A gin company, a snowplow and a librarian: the brief tale of a sculpture’s resurrection
When U of M Art Librarian Liv Valmestad opened an email from a fellow art restoration enthusiast in 2010 she was dumbfounded by what she saw.
The archival slide she peered at showed her that for over 22 years, a well-known sculpture on campus was broken—half of it was missing—and apparently, no one knew. The slide showed what Don Wallace’s Expo ‘67 sculpture was supposed to look like.
“I was completely stunned,” Valmestad says. “Here I have been looking documenting and photographing what I thought was a complete sculpture. And then to also learn that the original sculpture was super bright orange and black was another eye-opener! I wish I knew where the missing piece was.”
The House of Seagram, a distiller, commissioned Wallace to create a few sculptures for Expo. When the fair ended, Charles Bronfman, former co-chairman of Seagram, donated the sculptures to Canadian universities and ours arrived to campus in 1968.
For decades it stood, full and complete, in front of the Fletcher Argue Building. But in 1988 a snowplow accidentally sheared half of it off. Time passed and people just forgot about it; we grew used to its severed look.
Thanks to a Manitoba Heritage Grant in 2014, for a year Valmestad has collaborated with technicians from the School of Art and staff from Physical Plant to restore and refurbish the sculpture. They completed it in July 2015.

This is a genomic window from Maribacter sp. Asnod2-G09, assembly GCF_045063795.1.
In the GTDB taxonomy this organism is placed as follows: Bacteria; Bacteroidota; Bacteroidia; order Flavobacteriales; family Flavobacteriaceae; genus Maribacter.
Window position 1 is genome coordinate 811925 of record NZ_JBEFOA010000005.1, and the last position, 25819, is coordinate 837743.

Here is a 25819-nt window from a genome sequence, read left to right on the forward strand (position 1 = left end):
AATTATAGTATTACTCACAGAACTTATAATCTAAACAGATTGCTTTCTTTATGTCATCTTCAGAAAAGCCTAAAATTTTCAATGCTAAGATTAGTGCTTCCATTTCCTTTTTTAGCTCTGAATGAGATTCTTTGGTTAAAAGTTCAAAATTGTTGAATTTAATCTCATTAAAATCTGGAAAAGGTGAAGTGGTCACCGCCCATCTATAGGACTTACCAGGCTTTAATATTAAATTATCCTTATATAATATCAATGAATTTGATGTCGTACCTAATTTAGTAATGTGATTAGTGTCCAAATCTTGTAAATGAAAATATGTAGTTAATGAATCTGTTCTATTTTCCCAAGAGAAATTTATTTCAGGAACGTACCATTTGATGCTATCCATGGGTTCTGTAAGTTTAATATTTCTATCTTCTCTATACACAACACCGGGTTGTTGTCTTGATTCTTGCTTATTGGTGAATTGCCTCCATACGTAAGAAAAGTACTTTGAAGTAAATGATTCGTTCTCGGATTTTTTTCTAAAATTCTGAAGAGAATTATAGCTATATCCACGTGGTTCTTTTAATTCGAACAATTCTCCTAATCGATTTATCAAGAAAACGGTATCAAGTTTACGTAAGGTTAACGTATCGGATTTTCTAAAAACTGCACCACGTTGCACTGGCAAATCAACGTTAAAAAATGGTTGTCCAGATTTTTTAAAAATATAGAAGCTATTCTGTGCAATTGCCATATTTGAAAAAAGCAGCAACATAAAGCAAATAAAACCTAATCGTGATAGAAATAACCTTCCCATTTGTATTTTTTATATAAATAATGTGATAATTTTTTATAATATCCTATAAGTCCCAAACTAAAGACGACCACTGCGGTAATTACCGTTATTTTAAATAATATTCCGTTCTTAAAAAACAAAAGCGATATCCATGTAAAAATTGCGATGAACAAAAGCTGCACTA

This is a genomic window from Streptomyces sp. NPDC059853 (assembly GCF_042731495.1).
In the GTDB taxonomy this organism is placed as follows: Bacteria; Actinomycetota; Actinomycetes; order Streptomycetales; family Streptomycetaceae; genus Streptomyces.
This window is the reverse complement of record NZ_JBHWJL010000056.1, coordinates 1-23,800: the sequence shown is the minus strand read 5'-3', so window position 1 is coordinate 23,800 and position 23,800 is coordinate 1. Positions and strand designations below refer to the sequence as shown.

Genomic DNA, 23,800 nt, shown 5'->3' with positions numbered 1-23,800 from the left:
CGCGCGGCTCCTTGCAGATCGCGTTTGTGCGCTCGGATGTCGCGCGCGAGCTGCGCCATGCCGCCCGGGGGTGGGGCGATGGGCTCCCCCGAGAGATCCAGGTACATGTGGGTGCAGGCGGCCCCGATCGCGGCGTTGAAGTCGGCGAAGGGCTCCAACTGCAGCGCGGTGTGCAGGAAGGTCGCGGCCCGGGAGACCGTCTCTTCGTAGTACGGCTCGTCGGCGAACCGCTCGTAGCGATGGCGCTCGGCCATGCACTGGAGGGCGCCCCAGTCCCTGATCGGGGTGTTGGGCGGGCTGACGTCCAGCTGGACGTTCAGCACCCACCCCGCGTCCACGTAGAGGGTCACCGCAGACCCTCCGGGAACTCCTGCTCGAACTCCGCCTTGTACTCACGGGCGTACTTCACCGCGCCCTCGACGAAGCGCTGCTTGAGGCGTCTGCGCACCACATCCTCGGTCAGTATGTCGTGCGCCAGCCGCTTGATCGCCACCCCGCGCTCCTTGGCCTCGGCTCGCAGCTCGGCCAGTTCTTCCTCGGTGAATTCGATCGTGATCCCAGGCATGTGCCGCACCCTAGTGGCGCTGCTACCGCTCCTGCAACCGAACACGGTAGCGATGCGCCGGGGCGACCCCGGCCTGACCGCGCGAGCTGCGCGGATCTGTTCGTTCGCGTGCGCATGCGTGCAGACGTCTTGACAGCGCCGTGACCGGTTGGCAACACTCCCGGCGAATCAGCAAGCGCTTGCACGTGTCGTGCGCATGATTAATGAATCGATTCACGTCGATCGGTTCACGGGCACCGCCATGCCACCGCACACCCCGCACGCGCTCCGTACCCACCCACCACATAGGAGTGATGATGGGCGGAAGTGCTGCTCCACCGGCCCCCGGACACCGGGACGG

The sculpture is now sitting outside the sculpture studio, close to Art Barn, awaiting the Art Collections Committee to determine where it will go. Valmestad is proposing it either goes back to its original location in front of Fletcher Argue, as long as it won’t interfere with snowplows, or that it moves a short walk away to live where an old Eli Bornstein sculpture once stood between the Architecture Buildings.
This locale would be fitting, Valmestad says, because Wallace was known for working alongside architects, and the firm Smith Carter, whom Wallace worked with on a few projects, designed our two Architecture Buildings in the 60s. Expo ‘67 fits the chronology of this campus spot.
“This grassy crossroads—between the J.A. Russell and Architecture 2 buildings—is an ideal location for a sculptural intervention. Students and faculty should welcome a close encounter with this evocative abstract work, which has such important ties to Canada’s architectural heritage,” says Lisa Landrum, an associate professor in the Faculty of Architecture.
A decision on where Expo ‘67 will reside is expected some time this year. If you have any suggestions, though, post a comment or let us know on social media using #UManitoba.